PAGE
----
Two-photon fluorescence confocal microscopy of maize tissue
--Pan, SJ; Shih, A; Liou, WS; Cheng, PC
Confocal laser scanning microscopy (LSM) has contributed significantly in the understanding of biological specimens in 3D. However, due to high attenuation (scattering and absorption) of light and strong autofluorescence, application of this technology to botanical specimens is generally more difficult than to animal specimens. Imaging maize tissue presents no exception. The light attenuation is particularly pronounced in the UV spectrum and becomes significantly lower in the IR (Cheng and Kriete, in: Handbook of Biological Confocal Microscopy, Plenum Press, 1995; Bhawalkar et al., Bioimaging, 1997).
Conventional confocal fluorescence microscopy uses shorter wavelength light to excite fluorophores to emit longer wavelength fluorescence. The high attenuation resulting from scattering and absorption (e.g. pigmented structures) in botanical specimens hinders the penetration of the excitation beam and the detection of fluorescence emitting from the specimen. Therefore, it frequently limits the imaging technique to the very surface of the specimen (Cheng et al., 1993, in Multidimensional Microscopy, Springer-Verlag). In addition, the presence of chlorophyll and other photoactive compounds in the plant cells exhibits strong autofluorescence, which hinders the feasibility of using conventional fluorophores such as FITC and Texas Red in multichannel fluorescence microscopy. It has been shown that botanical specimens (maize specifically) generally exhibit a much lower absorbance in deep red and near infrared light (Bhawalkar et al., Bioimaging, 1997), therefore, imaging the deeper part of the specimen by IR is desirable. However, the use of a longer wavelength results in lower transverse and axial resolution and prevents the use of most of the existing biological fluorescent dyes.
The use of two-photon induced fluorescence in conjunction with laser scanning microscopy (LSM) has provided an alternative method in the study of botanical specimens in three dimensions. The technique is based on simultaneous absorption of two photons, each having at least half the energy of the band gap, to excite a fluorophore and induce fluorescence. Because of the quadratic dependence of two-photon induced fluorescence intensity on the excitation intensity, it is possible to achieve depth discrimination even without a confocal aperture in front of the photo-detector (Denk et al., Science, 1990 73-76). Since the two-photon absorption cross-section is much lower than the linear absorption cross-section, the two-photon process is very inefficient in comparison to the single-photon fluorescence process used in conventional fluorescence microscopy. As a result, the signal strength in two-photon fluorescence microscopy is frequently poor.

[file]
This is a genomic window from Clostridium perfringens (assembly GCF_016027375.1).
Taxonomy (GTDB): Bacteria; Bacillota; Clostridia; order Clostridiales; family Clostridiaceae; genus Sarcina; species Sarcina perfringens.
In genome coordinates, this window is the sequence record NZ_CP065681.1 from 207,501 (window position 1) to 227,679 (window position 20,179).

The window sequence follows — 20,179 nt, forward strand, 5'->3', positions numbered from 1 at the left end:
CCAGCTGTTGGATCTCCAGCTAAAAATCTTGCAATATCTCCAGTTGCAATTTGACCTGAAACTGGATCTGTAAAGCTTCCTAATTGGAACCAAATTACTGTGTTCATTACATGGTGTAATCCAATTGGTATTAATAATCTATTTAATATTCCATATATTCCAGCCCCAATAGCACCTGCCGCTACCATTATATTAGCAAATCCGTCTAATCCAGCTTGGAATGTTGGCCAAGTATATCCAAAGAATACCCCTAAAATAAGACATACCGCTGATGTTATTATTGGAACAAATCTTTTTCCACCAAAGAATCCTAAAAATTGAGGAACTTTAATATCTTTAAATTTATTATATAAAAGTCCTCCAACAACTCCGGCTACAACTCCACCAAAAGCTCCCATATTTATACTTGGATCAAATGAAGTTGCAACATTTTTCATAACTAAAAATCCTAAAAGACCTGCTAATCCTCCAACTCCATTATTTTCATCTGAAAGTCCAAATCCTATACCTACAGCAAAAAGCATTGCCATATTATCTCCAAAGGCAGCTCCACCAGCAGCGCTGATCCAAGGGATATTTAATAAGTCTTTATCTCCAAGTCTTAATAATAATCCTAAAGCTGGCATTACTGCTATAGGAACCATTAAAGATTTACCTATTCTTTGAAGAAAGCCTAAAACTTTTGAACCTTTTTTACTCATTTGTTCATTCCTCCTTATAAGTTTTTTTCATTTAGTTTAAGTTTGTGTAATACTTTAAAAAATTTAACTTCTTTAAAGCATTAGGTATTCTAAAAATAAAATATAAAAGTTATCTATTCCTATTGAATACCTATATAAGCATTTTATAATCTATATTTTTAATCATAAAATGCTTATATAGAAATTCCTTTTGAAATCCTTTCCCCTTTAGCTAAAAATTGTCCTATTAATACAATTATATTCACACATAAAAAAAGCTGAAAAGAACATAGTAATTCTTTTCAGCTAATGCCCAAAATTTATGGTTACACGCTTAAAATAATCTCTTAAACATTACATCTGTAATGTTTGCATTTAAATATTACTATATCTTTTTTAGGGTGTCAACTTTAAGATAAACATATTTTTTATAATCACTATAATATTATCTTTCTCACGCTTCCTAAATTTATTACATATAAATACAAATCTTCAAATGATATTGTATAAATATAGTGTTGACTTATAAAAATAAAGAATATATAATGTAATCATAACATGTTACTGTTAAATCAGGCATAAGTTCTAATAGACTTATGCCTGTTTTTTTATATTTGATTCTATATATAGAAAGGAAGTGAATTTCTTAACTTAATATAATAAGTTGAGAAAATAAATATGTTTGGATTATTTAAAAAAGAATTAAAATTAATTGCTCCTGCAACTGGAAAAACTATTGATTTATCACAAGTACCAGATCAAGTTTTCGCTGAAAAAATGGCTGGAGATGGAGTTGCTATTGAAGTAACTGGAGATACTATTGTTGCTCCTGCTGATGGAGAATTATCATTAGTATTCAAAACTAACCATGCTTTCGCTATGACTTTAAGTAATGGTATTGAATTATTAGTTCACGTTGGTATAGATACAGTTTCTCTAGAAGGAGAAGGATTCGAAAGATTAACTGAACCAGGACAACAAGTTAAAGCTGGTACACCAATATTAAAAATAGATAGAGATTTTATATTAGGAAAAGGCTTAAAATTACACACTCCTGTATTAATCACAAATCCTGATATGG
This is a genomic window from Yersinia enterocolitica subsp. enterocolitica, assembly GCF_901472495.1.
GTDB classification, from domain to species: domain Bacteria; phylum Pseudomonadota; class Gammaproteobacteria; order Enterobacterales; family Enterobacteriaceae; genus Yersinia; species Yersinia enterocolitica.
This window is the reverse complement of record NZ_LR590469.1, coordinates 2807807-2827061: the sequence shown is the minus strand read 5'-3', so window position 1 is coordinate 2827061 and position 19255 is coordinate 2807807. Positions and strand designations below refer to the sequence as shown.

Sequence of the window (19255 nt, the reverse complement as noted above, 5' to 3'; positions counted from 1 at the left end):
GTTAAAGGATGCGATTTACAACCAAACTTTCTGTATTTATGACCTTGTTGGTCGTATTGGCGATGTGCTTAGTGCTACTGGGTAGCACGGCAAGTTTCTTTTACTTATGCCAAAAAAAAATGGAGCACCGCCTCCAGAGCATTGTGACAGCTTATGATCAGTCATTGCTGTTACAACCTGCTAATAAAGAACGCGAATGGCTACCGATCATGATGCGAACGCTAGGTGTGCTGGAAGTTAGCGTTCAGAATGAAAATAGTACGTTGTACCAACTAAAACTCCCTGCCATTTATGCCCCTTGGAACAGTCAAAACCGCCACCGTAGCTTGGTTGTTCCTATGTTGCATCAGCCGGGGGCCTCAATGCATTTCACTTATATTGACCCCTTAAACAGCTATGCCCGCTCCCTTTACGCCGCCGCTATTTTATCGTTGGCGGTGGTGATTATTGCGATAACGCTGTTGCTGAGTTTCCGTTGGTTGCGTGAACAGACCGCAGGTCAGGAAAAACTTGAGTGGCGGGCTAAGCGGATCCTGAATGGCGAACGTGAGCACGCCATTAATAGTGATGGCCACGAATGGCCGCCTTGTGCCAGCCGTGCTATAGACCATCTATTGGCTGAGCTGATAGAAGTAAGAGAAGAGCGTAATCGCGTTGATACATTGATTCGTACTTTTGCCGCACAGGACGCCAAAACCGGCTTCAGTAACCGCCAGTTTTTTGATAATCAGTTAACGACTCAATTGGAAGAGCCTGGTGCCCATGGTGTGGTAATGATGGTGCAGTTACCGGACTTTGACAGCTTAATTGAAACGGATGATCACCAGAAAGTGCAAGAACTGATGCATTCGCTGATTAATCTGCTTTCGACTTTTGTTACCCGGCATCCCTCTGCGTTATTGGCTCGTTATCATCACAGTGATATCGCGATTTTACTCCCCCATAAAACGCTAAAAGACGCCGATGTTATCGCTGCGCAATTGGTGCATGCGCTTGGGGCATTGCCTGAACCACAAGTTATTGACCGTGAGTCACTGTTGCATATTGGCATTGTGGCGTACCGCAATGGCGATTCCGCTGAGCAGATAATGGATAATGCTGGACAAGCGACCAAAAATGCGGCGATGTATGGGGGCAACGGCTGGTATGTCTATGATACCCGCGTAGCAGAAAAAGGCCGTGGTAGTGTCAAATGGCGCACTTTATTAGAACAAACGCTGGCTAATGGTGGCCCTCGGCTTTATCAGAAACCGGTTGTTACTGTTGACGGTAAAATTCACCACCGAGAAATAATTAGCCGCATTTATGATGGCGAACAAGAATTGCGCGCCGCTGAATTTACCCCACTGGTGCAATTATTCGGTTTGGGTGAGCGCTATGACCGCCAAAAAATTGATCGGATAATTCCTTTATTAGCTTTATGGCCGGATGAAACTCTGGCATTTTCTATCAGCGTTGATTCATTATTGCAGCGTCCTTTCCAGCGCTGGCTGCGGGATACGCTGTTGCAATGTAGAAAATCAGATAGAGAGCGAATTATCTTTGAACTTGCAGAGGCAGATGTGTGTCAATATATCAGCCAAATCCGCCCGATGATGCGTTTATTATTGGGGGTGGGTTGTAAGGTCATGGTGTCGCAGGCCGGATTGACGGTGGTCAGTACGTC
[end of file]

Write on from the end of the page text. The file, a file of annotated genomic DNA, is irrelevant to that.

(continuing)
We report here the use of one of a group of newly developed highly efficient upconverters (fluorophores), 4-[N-(2-hydroxyethyl)-N-methyl)amino pheny]-4'-(6-hydroxyhexyl sulfonyl)stilbene, abbreviated as APSS, for the imaging of maize stem. Two-photon technique, using this fluorophore, is capable of imaging structures over 250mm deep into the maize stem with a minimum degradation in image intensity and still capable of achieving submicron resolution. Maize stem fixed in 1:3 ethanol/acetic acid was used in this experiment. After fixation, the specimen was washed thoroughly in water and stained with 0.1% APSS in acetone. Following many washes in acetone, the tissue was cleared in methyl salicylate. The APSS has high affinity to cell wall.
For the two-photon confocal microscopy, an Olympus Fluorview laser scanning confocal microscope equipped with a Plan-apo 40X (NA=1.3) objective lens was used. The light source was a diode pumped mode-locked laser (850nm, Flare laser, Clark-MXR Inc.) producing a train of pulses of duration ~150fs each, at a frequency of ~120MHz. The average power in the laser beam was 30mW. A 800nm long-wavelength reflecting dichroic beam splitter (Chroma Technology Co., 725DCSP) was used to separate the illumination and detection paths and a 540nm short pass filter was used in the detecting path. Figure 1a and 1b are two optical sections of a stem vascular bundle stained by APSS. Figure 2 (a and b) are isosurface renderings of a stack of 250 optical sections (at 1mm spacing).
This article is dedicated to Professor Dr. D. B. Walden on the occasion of his retirement after many years of continued inspiration through discussions with his students and colleagues in the filed of genetics. The APSS fluorophore was kindly provided by Dr. P. N. Parsad of the Department of Chemistry, SUNY. This project was supported in part by the Academic Development Fund of SUNY to PCC.
1 (a and b). Two-photon fluorescence image of maize vascular bundle
stained by APSS.
Figure 2 (a and b). Isosurface rendered views of a maize stem showing vascular bundles. The 3D rendering was generated from a stack of 250 optical sections.
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